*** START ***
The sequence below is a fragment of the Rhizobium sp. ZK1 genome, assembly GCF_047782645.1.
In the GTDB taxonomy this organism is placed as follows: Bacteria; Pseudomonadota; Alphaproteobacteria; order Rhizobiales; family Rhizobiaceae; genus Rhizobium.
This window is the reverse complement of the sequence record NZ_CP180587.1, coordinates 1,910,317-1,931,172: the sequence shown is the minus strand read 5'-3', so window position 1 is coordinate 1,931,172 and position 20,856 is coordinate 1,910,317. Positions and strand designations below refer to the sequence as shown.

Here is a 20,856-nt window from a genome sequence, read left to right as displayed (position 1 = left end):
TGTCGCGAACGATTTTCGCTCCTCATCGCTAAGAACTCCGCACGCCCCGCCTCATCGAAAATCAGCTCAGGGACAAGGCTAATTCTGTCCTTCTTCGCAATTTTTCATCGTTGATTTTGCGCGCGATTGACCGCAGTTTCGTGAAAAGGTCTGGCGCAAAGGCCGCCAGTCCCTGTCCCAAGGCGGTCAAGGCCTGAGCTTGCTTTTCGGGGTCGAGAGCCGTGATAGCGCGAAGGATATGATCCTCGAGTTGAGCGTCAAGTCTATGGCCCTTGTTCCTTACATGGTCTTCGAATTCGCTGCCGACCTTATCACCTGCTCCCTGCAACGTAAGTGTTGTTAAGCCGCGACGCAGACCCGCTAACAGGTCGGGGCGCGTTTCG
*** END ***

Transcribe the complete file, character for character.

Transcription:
The sequence below is a fragment of the Rhizobium sp. ZK1 genome, assembly GCF_047782645.1.
In the GTDB taxonomy this organism is placed as follows: Bacteria; Pseudomonadota; Alphaproteobacteria; order Rhizobiales; family Rhizobiaceae; genus Rhizobium.
This window is the reverse complement of the sequence record NZ_CP180587.1, coordinates 1,910,317-1,931,172: the sequence shown is the minus strand read 5'-3', so window position 1 is coordinate 1,931,172 and position 20,856 is coordinate 1,910,317. Positions and strand designations below refer to the sequence as shown.

Here is a 20,856-nt window from a genome sequence, read left to right as displayed (position 1 = left end):
TGTCGCGAACGATTTTCGCTCCTCATCGCTAAGAACTCCGCACGCCCCGCCTCATCGAAAATCAGCTCAGGGACAAGGCTAATTCTGTCCTTCTTCGCAATTTTTCATCGTTGATTTTGCGCGCGATTGACCGCAGTTTCGTGAAAAGGTCTGGCGCAAAGGCCGCCAGTCCCTGTCCCAAGGCGGTCAAGGCCTGAGCTTGCTTTTCGGGGTCGAGAGCCGTGATAGCGCGAAGGATATGATCCTCGAGTTGAGCGTCAAGTCTATGGCCCTTGTTCCTTACATGGTCTTCGAATTCGCTGCCGACCTTATCACCTGCTCCCTGCAACGTAAGTGTTGTTAAGCCGCGACGCAGACCCGCTAACAGGTCGGGGCGCGTTTCG